AS & A-level
What are the main features of this course?

Sociology is an illuminating field that analyses and explains important matters in our personal lives, local communities and the wider world. You will learn how and why society operates as we know it, inequalities between social groups and the role of broader society in shaping the individual. The course examines societal development in relation to our culture and identity, and the vital role of family.

Year 1 examines sociological research skills linked to social inequality.

Year 2 focuses more closely on inequality and power, particularly in relation to education. Debates are introduced through the study of globalisation and the digital world.

Hours of lessons per week: 5
Indicative group size: 22
How is the course assessed?

The course is examination based with three exams at the end of second year for a full A-level. Students will also sit two AS exams at the end of the first year, which won’t count towards the final A Level grade but will be used for progress monitoring and support purposes.

Who should study this course?

This course is designed for those with a strong interest in studying how society evolves and operates. A desire to learn new theories is crucial alongside an active interest in current affairs. Whether you’re already active in the push for equality or want to understand the reasons behind social divisions, the benefits of studying sociology stretch beyond academia and will reshape your outlook on every aspect of life. Sociology A Level particularly compliments Criminology, Psychology, Law, Religious Studies, History and Geography courses.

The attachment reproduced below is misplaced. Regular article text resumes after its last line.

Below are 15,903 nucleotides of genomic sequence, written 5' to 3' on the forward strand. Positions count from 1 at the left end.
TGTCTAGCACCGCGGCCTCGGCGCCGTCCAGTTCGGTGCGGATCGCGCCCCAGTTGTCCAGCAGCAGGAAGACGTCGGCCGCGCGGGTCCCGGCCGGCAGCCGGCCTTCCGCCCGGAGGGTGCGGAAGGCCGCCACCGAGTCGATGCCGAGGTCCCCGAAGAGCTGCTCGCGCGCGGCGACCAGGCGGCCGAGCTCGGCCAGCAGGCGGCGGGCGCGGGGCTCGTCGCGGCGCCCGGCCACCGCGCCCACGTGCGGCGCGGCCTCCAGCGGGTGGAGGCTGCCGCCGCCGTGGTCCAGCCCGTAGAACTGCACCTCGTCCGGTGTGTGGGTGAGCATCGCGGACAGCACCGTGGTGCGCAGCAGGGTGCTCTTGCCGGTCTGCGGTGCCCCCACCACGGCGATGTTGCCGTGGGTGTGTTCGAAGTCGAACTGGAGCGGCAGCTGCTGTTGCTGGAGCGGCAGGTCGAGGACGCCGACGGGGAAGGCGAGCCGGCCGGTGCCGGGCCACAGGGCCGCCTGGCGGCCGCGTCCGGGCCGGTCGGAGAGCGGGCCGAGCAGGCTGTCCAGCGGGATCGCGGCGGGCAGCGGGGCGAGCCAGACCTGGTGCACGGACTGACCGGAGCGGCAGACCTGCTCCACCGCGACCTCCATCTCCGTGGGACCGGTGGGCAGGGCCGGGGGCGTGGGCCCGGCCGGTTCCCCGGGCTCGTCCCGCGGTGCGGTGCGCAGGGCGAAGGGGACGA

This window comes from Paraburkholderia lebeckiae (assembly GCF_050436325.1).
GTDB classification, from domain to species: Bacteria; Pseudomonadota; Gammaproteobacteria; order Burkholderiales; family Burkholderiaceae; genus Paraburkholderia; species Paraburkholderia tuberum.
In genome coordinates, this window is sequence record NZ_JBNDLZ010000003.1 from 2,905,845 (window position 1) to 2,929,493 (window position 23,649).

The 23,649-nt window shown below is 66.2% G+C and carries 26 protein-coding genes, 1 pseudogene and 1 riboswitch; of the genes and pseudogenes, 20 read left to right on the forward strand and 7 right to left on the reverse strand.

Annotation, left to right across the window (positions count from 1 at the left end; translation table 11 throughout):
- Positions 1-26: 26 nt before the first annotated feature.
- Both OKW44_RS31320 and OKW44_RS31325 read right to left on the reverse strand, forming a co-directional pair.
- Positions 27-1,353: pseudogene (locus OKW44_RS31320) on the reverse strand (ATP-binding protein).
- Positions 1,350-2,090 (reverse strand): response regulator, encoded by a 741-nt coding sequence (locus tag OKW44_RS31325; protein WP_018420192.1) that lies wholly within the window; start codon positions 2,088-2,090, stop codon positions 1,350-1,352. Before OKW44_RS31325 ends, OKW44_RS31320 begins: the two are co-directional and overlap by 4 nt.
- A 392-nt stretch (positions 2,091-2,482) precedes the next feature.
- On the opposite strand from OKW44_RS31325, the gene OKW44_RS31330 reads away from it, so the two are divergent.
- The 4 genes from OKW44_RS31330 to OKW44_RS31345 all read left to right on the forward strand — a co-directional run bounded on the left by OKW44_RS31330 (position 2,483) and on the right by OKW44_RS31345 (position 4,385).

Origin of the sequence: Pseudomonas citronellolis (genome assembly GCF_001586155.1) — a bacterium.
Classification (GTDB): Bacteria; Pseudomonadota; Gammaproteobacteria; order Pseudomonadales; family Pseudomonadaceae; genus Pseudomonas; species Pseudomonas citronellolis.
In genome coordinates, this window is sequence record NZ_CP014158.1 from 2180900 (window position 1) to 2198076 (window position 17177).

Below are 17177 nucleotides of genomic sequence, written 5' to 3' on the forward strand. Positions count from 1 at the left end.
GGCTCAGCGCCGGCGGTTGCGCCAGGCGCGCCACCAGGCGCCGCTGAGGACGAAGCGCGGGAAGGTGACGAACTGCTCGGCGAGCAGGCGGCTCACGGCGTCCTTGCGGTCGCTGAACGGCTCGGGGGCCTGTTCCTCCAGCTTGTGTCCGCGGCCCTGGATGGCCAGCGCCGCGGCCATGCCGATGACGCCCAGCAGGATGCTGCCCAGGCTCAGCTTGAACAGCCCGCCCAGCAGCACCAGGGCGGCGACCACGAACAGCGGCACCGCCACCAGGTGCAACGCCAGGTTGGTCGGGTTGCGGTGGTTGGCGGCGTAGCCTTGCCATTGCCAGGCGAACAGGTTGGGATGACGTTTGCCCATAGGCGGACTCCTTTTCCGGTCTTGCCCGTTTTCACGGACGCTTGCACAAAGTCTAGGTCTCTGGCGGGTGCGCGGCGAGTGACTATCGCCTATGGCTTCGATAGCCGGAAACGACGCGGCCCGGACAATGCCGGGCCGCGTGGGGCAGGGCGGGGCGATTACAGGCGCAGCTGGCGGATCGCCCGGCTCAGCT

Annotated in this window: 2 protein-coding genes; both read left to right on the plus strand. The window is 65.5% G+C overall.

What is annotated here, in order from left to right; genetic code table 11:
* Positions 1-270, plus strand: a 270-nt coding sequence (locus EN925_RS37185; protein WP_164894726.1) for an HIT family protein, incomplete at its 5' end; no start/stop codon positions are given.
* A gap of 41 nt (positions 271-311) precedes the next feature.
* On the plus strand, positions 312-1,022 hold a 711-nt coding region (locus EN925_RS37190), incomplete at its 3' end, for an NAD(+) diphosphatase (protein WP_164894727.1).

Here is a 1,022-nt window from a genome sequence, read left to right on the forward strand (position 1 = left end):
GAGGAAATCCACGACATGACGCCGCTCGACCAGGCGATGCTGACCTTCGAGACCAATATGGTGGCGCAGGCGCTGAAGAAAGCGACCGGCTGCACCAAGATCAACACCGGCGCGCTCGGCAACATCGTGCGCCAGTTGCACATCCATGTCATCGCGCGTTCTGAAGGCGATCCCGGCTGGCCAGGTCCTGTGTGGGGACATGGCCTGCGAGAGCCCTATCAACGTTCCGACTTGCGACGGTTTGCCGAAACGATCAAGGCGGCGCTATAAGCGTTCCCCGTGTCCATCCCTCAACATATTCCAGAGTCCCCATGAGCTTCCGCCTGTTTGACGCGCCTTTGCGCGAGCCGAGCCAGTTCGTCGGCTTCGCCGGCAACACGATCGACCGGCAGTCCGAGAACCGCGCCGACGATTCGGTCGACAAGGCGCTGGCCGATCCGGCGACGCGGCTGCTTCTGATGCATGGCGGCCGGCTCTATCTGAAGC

Where can I go next?

The majority of Sociology A-level students progress to Higher Education to study a wide variety of subjects at university, such as Sociology, Social Studies, Psychology, Law, Business, Journalism, Marketing, Politics and Film Studies. Your future career path may lie in journalism, marketing, law, civil service, social work, charity, research or teaching.

Sociology is always sparking interesting conversations and ideas with both my teachers and peers, particularly when discussing theories of Feminism, Postmodernism, Marxism etc.

Owen A Level Sociology Student